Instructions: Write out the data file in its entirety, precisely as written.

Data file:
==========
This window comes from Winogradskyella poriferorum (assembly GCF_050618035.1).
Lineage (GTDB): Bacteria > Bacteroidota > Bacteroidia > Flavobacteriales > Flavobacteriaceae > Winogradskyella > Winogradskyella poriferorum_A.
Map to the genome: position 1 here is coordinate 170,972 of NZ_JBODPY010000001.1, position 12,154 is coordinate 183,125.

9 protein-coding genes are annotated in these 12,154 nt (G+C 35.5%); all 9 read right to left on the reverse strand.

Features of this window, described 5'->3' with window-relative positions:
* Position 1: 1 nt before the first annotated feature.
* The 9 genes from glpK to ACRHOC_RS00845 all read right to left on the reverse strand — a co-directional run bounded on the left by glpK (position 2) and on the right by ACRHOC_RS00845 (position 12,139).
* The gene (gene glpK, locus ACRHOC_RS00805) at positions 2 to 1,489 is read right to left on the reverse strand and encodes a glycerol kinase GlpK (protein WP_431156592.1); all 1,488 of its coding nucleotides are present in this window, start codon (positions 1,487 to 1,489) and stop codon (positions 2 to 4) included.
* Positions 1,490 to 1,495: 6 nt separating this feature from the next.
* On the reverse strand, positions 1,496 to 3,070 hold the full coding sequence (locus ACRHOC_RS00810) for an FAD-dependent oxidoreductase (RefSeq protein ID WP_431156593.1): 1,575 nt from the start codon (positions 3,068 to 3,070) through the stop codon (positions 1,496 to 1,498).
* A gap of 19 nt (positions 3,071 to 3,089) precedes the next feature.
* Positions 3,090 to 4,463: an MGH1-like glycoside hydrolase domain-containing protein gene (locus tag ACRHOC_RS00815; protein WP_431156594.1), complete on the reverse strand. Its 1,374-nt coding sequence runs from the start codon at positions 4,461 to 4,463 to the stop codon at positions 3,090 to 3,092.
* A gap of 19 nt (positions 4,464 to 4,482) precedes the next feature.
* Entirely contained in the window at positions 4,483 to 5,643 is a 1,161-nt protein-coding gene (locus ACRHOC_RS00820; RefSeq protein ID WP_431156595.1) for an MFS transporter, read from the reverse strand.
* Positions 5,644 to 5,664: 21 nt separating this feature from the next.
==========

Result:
This window comes from Winogradskyella poriferorum (assembly GCF_050618035.1).
Lineage (GTDB): Bacteria > Bacteroidota > Bacteroidia > Flavobacteriales > Flavobacteriaceae > Winogradskyella > Winogradskyella poriferorum_A.
Map to the genome: position 1 here is coordinate 170,972 of NZ_JBODPY010000001.1, position 12,154 is coordinate 183,125.

9 protein-coding genes are annotated in these 12,154 nt (G+C 35.5%); all 9 read right to left on the reverse strand.

Features of this window, described 5'->3' with window-relative positions:
* Position 1: 1 nt before the first annotated feature.
* The 9 genes from glpK to ACRHOC_RS00845 all read right to left on the reverse strand — a co-directional run bounded on the left by glpK (position 2) and on the right by ACRHOC_RS00845 (position 12,139).
* The gene (gene glpK, locus ACRHOC_RS00805) at positions 2 to 1,489 is read right to left on the reverse strand and encodes a glycerol kinase GlpK (protein WP_431156592.1); all 1,488 of its coding nucleotides are present in this window, start codon (positions 1,487 to 1,489) and stop codon (positions 2 to 4) included.
* Positions 1,490 to 1,495: 6 nt separating this feature from the next.
* On the reverse strand, positions 1,496 to 3,070 hold the full coding sequence (locus ACRHOC_RS00810) for an FAD-dependent oxidoreductase (RefSeq protein ID WP_431156593.1): 1,575 nt from the start codon (positions 3,068 to 3,070) through the stop codon (positions 1,496 to 1,498).
* A gap of 19 nt (positions 3,071 to 3,089) precedes the next feature.
* Positions 3,090 to 4,463: an MGH1-like glycoside hydrolase domain-containing protein gene (locus tag ACRHOC_RS00815; protein WP_431156594.1), complete on the reverse strand. Its 1,374-nt coding sequence runs from the start codon at positions 4,461 to 4,463 to the stop codon at positions 3,090 to 3,092.
* A gap of 19 nt (positions 4,464 to 4,482) precedes the next feature.
* Entirely contained in the window at positions 4,483 to 5,643 is a 1,161-nt protein-coding gene (locus ACRHOC_RS00820; RefSeq protein ID WP_431156595.1) for an MFS transporter, read from the reverse strand.
* Positions 5,644 to 5,664: 21 nt separating this feature from the next.